Minor defects or omissions may not justify holding up a payment, and there may be items that are not finished in order to allow other works (which are part of a later stage) to be done first – for example, downpipes may not be installed at the roof cover stage, to allow for rendering or painting of walls before they are installed.
Costs plus Contracts
The builder will make regular claims for costs and margin on a Costs Plus Contract. Unlike fixed price contracts, the total price is not fixed but will reflect the costs incurred. Each claim should include a break-down of the costs incurred in the invoiced period and a schedule setting out the total costs to date and the amount that has been paid towards, together with the amount of the payment due.
It is recommended that the payment claim also include the builder’s estimate of costs to complete (so that you keep some control over costs, particularly if the estimate is increased at any stage). The payment claim should attach invoices from each subcontractor or supplier to support the claims. Again, the claim and attached invoices should not be taken as given, you or your representative should verify that the claimed works have been performed.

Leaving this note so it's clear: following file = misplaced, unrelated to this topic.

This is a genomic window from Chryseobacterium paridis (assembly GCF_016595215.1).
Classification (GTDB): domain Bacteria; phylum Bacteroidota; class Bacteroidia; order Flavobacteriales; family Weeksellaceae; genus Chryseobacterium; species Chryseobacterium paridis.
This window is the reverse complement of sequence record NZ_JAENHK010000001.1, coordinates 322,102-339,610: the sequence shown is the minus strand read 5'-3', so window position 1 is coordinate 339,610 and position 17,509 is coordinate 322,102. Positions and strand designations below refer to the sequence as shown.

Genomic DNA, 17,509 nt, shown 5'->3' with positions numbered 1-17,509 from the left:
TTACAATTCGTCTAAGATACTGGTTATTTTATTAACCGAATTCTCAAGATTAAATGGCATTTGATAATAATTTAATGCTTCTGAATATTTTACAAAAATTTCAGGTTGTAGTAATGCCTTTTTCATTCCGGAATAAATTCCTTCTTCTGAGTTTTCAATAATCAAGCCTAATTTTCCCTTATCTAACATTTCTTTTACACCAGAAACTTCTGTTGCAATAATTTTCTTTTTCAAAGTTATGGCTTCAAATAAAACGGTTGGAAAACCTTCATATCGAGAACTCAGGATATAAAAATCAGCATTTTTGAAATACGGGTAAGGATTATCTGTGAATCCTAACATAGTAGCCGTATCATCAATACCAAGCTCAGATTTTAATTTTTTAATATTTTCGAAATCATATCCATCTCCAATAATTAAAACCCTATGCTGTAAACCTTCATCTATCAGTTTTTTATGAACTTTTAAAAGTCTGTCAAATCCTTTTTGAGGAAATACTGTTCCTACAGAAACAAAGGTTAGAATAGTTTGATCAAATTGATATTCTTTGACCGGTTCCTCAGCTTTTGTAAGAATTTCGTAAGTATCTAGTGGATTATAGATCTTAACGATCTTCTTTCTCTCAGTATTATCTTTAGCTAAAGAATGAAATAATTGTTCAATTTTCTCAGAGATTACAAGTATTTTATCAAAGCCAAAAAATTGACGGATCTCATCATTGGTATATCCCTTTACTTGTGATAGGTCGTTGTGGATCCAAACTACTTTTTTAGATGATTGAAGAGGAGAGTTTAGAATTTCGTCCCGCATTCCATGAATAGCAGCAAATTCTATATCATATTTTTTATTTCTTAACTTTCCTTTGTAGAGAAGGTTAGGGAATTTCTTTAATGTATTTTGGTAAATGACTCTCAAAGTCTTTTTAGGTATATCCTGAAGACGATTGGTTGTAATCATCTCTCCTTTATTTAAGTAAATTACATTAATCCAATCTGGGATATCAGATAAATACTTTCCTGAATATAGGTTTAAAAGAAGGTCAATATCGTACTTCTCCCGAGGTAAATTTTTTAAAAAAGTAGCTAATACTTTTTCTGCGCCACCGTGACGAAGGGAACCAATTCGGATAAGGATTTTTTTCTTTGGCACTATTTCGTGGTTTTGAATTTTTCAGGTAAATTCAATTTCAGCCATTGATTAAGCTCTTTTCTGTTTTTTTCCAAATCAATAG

Builder asking for early payment
You should not need to make advance payments other than the deposit, unless they are set out in the contract in respect of particular items, and they are permitted by law. Depending on your state, and the size of your contract, this may be allowed, and may be reasonable if, for example, high-value bespoke items are being bought.
However, if a builder is asking you to make payments earlier than provided for in the contract, for example, to enable the release of materials from a supplier, or to ensure that a subcontractor stays on the job, this is a warning sign that things may be going wrong and the builder may be in financial trouble.